The Extended Project Qualification is quickly becoming a popular alternative to AS levels in many schools. However, they have hidden limitations which aren’t obvious at first glance, preventing some students from being able to take full advantage of the system through no fault of their own.


How has the EPQ become so popular? Many schools, such as Parmiter’s School in Garston, promote heavily the EPQ, particularly in the more recent years. Firstly, it offers higher UCAS points than an AS level, allowing students to achieve up to a grade A*, whereas AS levels have the top grade as an A.  With the wide range of subjects on offer, an EPQ can strengthen a student’s application into competitive subjects, such as medicine, showing a student’s particular interest and passion for the area they are looking to study. Furthermore, you can do a project on a subject that interests you, either going more in depth into a particular area or looking at a subject that isn’t offered at your school.


However, the EPQ isn’t a foolproof programme. Whilst the idea seems to be that you can look into any topic you like, there are many restrictions placed by the mark scheme which prevent certain ideas from being explored. More specifically, there is a requirement to have a variety of types of sources for the higher marks. This can be difficult for various subjects; personally, I wanted to undertake a project on Ancient History, yet this would limit me in terms of sources, to primarily academic articles and books, rather than a range: newspaper and magazine articles; podcasts; documentaries; and questionnaires and surveys. To overcome this issue, I turned my question into a comparison to the modern day, to provide the required range. While this doesn’t stop me from looking into this area of history, I was prevented from looking at it in the manner I wanted: focusing exclusively on the topic versus also looking at modern times. This is a specific restriction, yet it serves to highlight the lack of freedom that the EPQ truly offers, when students are forced to jump through hoops to form a project that has a hope of obtaining the desired marks, rather than a project based off passion and interest.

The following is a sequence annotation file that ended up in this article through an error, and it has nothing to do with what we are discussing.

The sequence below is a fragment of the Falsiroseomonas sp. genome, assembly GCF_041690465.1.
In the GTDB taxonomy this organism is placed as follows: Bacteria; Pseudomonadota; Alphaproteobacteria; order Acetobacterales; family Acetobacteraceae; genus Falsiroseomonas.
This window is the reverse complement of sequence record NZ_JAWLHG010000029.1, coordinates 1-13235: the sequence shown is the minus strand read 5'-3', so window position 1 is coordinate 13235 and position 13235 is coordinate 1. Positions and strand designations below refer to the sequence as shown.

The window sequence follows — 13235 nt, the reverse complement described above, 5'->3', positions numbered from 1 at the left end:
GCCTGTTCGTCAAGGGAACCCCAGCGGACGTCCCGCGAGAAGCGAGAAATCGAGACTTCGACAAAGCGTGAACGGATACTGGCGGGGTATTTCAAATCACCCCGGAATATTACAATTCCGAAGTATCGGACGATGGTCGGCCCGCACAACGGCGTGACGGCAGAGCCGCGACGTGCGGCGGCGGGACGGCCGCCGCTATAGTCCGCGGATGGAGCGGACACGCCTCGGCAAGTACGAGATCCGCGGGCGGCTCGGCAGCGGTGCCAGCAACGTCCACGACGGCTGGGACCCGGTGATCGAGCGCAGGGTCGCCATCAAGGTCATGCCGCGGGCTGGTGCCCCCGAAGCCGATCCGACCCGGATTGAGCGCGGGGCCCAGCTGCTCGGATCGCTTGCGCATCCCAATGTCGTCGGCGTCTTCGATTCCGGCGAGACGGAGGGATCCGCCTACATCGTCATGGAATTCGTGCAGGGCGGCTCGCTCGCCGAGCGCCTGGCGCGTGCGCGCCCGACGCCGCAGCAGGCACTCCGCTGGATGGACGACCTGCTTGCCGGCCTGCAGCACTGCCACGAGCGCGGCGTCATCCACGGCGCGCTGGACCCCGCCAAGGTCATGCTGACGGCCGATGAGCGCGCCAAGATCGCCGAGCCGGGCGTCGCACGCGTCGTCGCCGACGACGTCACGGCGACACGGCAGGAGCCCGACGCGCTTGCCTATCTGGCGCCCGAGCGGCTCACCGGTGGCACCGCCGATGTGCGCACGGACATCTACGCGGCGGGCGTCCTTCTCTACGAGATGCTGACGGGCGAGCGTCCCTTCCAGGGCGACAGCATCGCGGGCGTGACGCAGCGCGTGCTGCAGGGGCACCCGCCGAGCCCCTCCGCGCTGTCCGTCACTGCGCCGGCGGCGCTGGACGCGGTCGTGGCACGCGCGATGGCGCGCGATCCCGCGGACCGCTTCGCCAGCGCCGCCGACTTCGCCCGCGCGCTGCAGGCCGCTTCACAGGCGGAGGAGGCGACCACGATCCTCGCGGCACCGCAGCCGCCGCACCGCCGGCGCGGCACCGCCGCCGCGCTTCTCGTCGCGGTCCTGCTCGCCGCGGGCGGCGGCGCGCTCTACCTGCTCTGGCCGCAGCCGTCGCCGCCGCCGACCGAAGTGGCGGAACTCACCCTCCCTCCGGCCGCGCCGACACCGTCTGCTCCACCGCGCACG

Overall, the Extended Project Qualification is by no means a bad programme to take part in, and can be invaluable for many, aiding with university and job applications. However, the restrictions of the scheme need to be made known, and fixed, to allow students to take as much away from it as they possibly could.


Annabel Thomas